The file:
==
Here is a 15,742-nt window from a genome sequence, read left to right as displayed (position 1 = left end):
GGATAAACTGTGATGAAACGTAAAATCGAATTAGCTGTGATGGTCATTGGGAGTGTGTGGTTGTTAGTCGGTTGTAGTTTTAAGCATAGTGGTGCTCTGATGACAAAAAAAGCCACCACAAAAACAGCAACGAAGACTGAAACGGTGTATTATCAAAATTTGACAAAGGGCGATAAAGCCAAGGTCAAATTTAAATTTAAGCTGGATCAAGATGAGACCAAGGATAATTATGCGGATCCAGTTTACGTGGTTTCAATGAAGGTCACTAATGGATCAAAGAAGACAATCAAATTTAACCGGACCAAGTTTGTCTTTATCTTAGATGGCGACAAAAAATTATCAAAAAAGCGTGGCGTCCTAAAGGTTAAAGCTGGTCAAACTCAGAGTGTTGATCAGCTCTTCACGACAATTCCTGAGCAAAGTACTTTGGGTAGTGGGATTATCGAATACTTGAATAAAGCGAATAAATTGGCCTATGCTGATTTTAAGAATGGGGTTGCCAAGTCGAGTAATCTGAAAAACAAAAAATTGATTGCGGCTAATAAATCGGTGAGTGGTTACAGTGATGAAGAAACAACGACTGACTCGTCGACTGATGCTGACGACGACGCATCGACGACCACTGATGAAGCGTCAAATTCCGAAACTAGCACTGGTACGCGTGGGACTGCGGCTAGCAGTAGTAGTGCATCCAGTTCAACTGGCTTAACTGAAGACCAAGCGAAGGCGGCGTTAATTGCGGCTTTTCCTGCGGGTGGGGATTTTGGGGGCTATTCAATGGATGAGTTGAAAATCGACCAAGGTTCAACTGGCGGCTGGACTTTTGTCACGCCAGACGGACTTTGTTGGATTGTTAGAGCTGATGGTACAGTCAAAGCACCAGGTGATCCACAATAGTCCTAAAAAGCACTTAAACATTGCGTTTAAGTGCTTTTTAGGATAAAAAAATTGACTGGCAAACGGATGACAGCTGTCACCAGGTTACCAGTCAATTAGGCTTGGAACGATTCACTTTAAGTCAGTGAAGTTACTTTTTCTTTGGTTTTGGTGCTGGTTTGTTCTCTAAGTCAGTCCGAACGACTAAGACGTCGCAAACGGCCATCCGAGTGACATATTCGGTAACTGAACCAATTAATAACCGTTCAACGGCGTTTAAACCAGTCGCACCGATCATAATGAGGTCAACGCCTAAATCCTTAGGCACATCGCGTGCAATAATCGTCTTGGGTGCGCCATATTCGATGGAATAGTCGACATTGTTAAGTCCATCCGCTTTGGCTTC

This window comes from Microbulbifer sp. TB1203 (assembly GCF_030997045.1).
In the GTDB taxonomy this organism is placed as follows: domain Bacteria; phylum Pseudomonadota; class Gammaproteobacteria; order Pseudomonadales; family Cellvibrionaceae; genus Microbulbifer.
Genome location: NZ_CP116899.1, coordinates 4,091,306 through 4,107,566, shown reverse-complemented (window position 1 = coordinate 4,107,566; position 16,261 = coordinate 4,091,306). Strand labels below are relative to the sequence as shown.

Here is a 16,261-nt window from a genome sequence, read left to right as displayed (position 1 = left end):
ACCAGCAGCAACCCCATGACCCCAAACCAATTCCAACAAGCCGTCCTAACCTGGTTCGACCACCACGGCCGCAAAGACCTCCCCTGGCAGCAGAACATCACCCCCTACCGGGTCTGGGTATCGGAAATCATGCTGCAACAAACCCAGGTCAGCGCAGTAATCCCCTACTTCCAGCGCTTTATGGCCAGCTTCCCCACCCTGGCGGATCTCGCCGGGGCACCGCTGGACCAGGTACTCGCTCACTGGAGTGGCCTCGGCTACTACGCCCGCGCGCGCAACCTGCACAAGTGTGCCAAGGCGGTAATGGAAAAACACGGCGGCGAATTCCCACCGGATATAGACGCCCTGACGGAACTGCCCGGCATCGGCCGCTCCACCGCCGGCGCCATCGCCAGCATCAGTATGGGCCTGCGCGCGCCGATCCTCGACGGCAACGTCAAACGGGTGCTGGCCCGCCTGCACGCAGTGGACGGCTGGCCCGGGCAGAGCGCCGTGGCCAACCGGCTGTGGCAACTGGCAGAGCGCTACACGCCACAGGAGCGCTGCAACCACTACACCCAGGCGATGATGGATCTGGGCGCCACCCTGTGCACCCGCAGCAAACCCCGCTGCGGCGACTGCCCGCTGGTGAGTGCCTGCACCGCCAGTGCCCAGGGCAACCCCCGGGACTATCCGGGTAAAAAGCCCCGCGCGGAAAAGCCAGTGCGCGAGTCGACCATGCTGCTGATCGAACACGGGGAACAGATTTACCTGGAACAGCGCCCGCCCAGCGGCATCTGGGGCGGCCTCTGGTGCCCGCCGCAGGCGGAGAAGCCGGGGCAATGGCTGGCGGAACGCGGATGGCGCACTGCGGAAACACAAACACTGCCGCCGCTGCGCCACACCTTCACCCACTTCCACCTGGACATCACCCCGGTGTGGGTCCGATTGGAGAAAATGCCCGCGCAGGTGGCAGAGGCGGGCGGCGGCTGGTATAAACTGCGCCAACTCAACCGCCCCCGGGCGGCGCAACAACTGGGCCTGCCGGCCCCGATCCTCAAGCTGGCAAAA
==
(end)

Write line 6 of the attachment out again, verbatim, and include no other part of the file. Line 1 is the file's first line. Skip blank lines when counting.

Here is a 16,261-nt window from a genome sequence, read left to right as displayed (position 1 = left end):